Antisemitism is on decline

SCOTTISH Jewry has "started to feel under threat" from rising anti-Zionism and antisemitism, according to MSP Jackson Carlaw.

This, despite the latest CST figures showing that antisemitic incidents have actually reduced in Scotland to eight in 2015 from 31 the previous year.

Speaking to students, Mr Carlow, the West Scotland representative, criticised fellow MSPs for thinking that by commemorating the Holocaust, they are "free the rest of the year to be deeply critical about Israel".

He told the first Scottish student conference, run by Israel advocacy organisation Stand With Us, that the politicians allow their "anti-Israel expression of view to cross into an antisemitic expression of view, and not see the difference between them".

Mr Carlaw added: "I don't want the future Jewish community to feel no longer welcome in Scotland or that they have to follow through on discussions about whether it is time for them to leave."

Last year also saw the third-highest annual total of antisemitic incidents in the UK, with 924 recorded nationwide.

It was a 22 per cent fall from 2014's record high of 1,179 incidents, which had been caused by reactions to the conflict with Gaza during July and August of that year.

CST chief executive David Delew said: "The fall in antisemitic incidents is welcome and expected - although the reduction is less than we had hoped for.

"We welcome the possibility that more people are reporting incidents to CST and the police, but the number of antisemitic incidents remains unacceptably high.

"The Jewish community has a right to expect antisemitism to be opposed wherever it occurs. It should have no place in our society."

Conservative MSP Mr Carlaw pledged to tackle anti-Israel feeling in Scottish Parliament with a motion for a members' debate this month titled 'Bridges not Boycotts'.

More than 30 students from the universities of Glasgow, Edinburgh and Strathclyde spoke at the student conference about issues they faced on Scottish campuses.

Noa Cohen, vice-chairman of the Israel Engagement Society at Edinburgh University, said: "We will be building up support by emphasising social events rather than political ones.

"The main target, when we began, was people who were sympathetic towards Israel, not necessarily Jews.

"The group already has a core of around 30 members, but only around 25 per cent are Jewish."

IES political vice-chairman Theo Robertson-Bonds said that Israel supporters were aiming to bring a different mood to the political debate on campus.

He said: "Students for Justice in Palestine tend to have events based around letter-writing or staging a 'die-in'. It's not fun, it's not engaging. Thus we are trying to have fun and engage people through that.

"Our view is through building up a really rich social base where people talk about anything, but particularly support each other on issues relating to faith and the state of Israel, that will attract more people to come along just organically."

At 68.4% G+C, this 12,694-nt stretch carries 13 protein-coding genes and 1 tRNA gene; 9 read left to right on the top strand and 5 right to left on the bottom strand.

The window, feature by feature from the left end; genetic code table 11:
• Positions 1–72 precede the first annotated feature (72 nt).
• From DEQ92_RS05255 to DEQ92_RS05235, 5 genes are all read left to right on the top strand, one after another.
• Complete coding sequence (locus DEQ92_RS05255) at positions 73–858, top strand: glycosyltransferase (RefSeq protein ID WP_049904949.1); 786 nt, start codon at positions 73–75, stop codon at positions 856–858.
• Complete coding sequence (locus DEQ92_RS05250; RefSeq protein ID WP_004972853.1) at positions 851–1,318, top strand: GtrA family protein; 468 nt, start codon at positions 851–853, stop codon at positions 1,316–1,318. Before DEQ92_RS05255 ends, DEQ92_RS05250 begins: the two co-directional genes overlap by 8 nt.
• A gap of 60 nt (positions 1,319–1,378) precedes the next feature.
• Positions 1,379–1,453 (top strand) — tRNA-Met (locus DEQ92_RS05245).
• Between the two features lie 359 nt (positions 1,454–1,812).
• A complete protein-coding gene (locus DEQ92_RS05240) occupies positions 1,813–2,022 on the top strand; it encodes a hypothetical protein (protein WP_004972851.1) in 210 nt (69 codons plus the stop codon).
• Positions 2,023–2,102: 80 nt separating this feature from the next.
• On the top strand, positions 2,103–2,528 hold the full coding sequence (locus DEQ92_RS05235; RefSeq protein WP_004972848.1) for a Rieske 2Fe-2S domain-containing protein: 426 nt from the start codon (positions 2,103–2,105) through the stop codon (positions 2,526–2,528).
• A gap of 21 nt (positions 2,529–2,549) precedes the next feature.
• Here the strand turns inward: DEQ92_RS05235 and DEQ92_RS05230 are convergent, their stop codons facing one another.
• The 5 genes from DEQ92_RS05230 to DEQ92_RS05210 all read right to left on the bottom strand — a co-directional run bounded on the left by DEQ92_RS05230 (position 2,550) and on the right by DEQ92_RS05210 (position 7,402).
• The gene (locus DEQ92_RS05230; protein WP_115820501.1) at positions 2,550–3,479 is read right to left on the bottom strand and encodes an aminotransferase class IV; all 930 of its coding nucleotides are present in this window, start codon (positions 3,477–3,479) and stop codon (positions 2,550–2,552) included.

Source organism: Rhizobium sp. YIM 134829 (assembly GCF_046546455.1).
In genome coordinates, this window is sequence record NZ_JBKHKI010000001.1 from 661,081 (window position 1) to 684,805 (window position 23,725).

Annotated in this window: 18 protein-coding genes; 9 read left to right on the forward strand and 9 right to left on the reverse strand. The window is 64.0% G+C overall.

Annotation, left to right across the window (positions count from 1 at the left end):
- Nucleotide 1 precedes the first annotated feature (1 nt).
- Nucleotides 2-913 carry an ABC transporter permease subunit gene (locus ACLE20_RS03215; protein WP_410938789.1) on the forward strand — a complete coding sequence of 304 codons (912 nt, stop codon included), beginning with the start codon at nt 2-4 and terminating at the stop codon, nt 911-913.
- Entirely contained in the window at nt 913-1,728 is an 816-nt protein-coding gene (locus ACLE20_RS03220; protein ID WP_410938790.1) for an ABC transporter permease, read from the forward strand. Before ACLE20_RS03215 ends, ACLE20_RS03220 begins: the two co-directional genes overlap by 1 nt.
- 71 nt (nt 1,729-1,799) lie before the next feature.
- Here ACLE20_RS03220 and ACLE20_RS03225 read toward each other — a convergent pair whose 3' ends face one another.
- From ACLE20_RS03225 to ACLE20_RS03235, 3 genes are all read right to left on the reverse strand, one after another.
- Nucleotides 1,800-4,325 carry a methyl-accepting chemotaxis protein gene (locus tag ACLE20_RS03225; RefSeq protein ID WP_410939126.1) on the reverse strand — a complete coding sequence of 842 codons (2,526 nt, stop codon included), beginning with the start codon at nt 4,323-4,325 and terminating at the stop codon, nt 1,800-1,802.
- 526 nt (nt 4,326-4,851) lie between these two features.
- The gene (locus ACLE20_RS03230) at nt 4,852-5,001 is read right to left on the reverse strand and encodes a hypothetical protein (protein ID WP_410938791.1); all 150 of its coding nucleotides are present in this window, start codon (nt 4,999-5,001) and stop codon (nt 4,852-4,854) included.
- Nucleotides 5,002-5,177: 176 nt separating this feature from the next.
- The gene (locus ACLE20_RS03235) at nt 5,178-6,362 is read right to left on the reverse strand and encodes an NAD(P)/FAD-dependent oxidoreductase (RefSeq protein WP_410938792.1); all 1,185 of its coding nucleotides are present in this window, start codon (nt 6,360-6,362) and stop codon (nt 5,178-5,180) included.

The highest monthly totals for antisemitic attacks recorded by CST in 2015 were in January (109 incidents) and February (88 incidents).

It may suggest that a higher proportion of incidents were reported to CST and/or the police during those months as a result of increased concern in the Jewish community following terrorist attacks against Jews in France and Denmark.

But the monthly incident totals recorded by CST remained relatively high throughout 2015 - and few incidents included references to terrorism.

It may either indicate that the true number of antisemitic incidents taking place has remained high compared to the years prior to 2014 or that a higher proportion of incidents is being reported to CST and to the police than in previous years.

The 924 recorded antisemitic incidents included 86 violent assaults - an increase of six per cent from 2014 - and the highest number of violent incidents since 2011.

It is the only antisemitic incident category that increased in 2015. Four of the violent incidents were classified by CST as extreme violence, meaning they involved potential grievous bodily harm or threat to life.

There were 65 incidents of damage and desecration of Jewish property in 2015, 685 incidents of abusive behaviour, including verbal abuse, antisemitic graffiti, antisemitic abuse via social media and one-off cases of hate mail, 76 direct antisemitic threats and 12 cases of mass-mailed antisemitic leaflets or emails.

And all of those decreased from the 2014 totals.

The most common single type of incident in 2015 involved verbal abuse randomly directed at visibly Jewish people in public.

In 354 incidents, the victims were Jews attacked or abused while going about their daily business in public places.

And in at least 161 of these incidents, the victims were visibly Jewish, usually due to their religious or traditional clothing, school uniform or jewellery bearing Jewish symbols.

John Mann MP, chairman of the All-Party Parliamentary Group Against Antisemitism, said he welcomed the lower number of incidents, as well as indications of a greater willingness to report instances of antisemtism.

He explained: "The level of antisemitism in the UK is still a major cause for concern.

"We will continue to work on a cross-party basis alongside partners like the CST to challenge antisemitism wherever it persists."

Fifty-seven per cent of the perpetrators were described as European, 21 per cent as South Asian, 13 per cent as black, eight per cent as Arab or North African and one per cent as East Asian or South-East Asian.

Eighty-one per cent of offenders were male.

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